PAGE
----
The possuk speaks about a case where a husband nullifies his wife’s vow retroactively, thus making any “violation” of the vow legally permitted.  Yet, the possuk says that if she does violate not knowing that her husband did/will nullify it, God will forgive her.  As the Gemara notes, this implies that she needs forgiveness.  In other words, the intention to sin (perhaps because of rebellion?) is itself sinful.  From here the Gemara derives that in other cases where one intends to sin, ex. eat pig, but in fact does not, he needs atonement.  The Gemara then notes the opposite is also true – when one accidentally sins (without getting into all the parameters) one is obligated to bring a korban.  This indicates that the action without the intent also is sinful.  This may be because it shows flippancy about Halacha (Rambam Shegagot 5:6).  Others, however, understand it as reflecting that sin is fundamentally problematic, even without negative intent (Ramban Vayikra 1:4, Torat HaGemul, Derashot HaRan 11).  Thus, there are two aspects to sin, and each is sinful.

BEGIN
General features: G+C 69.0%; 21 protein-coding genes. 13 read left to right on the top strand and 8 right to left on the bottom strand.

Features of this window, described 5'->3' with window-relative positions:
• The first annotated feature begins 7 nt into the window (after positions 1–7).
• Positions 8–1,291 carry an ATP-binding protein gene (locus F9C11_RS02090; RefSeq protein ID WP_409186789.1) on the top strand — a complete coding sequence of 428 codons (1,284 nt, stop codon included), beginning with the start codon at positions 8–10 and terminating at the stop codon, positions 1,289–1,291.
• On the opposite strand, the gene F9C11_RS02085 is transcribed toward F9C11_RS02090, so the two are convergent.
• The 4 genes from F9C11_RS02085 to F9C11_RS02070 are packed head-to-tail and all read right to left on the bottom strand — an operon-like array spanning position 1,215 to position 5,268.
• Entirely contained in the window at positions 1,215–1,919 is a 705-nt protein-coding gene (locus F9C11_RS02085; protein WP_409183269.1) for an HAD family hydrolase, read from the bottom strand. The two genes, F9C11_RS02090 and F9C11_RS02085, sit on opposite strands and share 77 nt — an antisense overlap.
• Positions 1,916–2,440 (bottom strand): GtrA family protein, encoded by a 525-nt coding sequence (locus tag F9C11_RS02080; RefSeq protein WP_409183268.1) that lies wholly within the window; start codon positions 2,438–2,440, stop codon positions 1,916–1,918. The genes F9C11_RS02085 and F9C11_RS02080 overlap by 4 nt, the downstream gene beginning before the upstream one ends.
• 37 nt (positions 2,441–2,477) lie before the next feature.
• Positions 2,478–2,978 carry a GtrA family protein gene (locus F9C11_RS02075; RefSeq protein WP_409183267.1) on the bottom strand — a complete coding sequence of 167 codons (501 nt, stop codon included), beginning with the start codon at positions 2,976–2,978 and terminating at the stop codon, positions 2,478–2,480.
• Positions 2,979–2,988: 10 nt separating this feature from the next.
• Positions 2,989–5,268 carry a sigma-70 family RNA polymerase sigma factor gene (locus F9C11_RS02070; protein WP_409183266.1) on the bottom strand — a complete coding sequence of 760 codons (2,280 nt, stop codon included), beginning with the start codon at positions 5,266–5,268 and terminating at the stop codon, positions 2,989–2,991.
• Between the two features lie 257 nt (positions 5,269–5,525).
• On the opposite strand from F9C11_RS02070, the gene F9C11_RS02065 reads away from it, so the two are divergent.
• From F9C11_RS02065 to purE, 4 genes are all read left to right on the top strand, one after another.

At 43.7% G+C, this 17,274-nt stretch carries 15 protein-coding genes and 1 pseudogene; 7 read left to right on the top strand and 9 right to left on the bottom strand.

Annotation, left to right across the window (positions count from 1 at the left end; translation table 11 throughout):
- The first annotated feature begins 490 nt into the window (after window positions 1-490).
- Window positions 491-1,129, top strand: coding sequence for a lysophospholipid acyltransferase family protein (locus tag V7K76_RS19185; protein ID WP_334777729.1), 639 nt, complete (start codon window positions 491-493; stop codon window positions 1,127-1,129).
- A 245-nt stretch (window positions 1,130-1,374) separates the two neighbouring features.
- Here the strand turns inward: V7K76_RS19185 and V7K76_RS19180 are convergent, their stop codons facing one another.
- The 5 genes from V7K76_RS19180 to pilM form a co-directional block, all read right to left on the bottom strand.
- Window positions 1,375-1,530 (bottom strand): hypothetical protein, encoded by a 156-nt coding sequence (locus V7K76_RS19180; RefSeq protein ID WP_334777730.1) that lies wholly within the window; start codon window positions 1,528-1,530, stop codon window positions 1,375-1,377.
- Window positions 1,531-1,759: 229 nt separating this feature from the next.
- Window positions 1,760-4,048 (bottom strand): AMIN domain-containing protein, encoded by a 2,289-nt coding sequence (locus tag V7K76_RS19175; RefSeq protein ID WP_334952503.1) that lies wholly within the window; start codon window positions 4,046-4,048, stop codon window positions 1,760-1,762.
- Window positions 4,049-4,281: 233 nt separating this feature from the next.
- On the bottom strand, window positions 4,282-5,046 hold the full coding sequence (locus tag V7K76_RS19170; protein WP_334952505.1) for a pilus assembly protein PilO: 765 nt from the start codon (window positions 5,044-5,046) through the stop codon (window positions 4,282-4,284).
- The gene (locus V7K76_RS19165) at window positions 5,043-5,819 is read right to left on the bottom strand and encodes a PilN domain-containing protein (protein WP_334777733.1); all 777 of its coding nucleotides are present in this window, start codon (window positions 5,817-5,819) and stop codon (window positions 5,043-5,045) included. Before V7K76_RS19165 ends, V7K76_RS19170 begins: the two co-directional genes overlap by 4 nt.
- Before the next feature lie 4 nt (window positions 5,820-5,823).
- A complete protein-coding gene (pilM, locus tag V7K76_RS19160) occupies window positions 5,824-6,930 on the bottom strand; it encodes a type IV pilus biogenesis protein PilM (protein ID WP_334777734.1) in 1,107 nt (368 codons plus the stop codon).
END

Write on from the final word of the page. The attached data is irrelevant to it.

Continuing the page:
This discussion becomes more fascinating as one moves through the parallel Midrashim, but that for another time.  I would just note that in the Sifrei this discussion may be about the nature of violating nedarim specifically, and in the Yalkut it expands the discussion to mitzvoth.

What interests me here is R. Shlomo Zalman’s application.  Based on this, he argues that causing someone to do something which he thinks is a sin is a violating of lifnei iver.  Thus, he claims that if a woman thinks her husband is not in the city, even if he is (and therefore yichud would not apply), she would at some level violate Yichud.  Thus, a man who will be alone with her, knowing both that her husband is in the city and that she does not know, must tell her.  One could have made the local argument about yichud that her husband being there only helps if she is scared, but he makes the global one.